Demonstration of Fungicides for the Control of Neck Rot in Stored Onions (2011) - 3 pages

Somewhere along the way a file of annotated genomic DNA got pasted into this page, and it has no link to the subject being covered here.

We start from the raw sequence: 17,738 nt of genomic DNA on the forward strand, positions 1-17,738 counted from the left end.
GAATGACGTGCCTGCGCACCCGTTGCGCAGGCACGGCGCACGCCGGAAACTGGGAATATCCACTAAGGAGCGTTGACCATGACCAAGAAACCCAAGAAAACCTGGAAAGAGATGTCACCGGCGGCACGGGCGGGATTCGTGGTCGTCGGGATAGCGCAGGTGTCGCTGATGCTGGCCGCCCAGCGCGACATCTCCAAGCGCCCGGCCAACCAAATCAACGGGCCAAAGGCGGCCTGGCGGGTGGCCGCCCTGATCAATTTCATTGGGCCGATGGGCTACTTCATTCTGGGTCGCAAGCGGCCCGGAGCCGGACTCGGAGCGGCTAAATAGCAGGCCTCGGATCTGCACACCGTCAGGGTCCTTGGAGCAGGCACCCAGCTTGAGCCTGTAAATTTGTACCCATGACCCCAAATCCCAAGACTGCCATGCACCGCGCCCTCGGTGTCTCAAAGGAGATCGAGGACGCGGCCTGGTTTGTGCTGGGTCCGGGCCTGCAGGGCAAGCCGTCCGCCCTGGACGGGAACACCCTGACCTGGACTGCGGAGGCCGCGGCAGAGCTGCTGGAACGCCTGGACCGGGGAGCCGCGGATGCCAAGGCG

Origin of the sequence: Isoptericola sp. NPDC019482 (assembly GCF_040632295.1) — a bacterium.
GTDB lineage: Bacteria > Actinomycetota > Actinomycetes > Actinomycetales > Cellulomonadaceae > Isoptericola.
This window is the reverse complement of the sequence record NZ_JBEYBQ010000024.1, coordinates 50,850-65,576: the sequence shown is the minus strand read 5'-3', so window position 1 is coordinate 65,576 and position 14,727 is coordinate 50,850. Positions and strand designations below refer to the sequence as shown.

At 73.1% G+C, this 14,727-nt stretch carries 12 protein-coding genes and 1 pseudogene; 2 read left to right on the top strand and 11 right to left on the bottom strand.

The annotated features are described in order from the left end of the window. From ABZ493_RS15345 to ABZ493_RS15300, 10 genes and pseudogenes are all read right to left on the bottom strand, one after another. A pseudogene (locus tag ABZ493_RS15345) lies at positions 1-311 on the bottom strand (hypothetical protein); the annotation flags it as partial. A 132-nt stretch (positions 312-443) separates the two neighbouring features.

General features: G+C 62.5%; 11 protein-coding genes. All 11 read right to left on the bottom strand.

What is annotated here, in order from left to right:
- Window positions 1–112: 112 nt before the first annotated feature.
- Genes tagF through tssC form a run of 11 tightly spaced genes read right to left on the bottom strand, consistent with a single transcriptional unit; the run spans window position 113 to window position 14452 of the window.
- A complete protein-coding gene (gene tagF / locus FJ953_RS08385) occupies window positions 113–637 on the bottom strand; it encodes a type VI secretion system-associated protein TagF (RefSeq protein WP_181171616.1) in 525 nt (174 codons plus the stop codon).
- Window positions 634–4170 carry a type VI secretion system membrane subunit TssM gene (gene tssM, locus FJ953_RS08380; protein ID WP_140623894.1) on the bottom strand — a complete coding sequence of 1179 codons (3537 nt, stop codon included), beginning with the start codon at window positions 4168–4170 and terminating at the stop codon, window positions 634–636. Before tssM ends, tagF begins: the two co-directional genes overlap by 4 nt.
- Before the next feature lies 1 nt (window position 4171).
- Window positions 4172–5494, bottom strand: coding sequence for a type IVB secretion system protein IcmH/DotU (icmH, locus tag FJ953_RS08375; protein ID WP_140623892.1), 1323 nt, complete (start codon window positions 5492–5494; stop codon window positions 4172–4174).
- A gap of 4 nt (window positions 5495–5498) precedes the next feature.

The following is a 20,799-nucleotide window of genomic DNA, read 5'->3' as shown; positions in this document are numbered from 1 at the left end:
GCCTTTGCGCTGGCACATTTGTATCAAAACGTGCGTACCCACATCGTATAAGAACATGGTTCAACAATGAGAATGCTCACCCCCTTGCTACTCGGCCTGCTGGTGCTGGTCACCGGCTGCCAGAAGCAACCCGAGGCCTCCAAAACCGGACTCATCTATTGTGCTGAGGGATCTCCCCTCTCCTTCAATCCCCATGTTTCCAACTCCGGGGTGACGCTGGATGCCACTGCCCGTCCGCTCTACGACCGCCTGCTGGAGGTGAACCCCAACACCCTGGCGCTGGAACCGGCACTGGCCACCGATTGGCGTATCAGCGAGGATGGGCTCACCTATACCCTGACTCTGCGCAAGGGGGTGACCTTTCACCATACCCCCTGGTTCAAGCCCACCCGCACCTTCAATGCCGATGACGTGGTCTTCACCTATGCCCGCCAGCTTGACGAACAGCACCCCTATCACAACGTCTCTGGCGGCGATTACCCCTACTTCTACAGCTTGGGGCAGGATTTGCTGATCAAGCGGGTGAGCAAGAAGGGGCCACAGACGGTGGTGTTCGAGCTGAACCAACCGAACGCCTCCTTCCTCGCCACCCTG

Botrytis neck rot is a common problem in stored onions in Saskatchewan. Sweet and white onions are most susceptible to neck rot, followed by the reds, with the yellow storage types showing the greatest resistance to the disease. There is no genetic resistance to botrytis neck rot, but for reasons of growth habit cultivars do show differing degrees of sensitivity to neck rot. The initial inoculum for neck rot arises from infected crop residues left in the soil or from cull piles. During cool, moist weather these disease sources produce air-borne spores which blow onto the foliage of onion crops developing in adjacent fields. If field conditions are suitable some species of botrytis (ie; B. squamosa) may produce lesions on the onion leaves but in dry environments like Saskatchewan the resulting damage to the foliage is rarely sufficient to jeopardize yields. The real damage is done when the fungus invades the bulb via the wound created when the onion top is removed at harvest.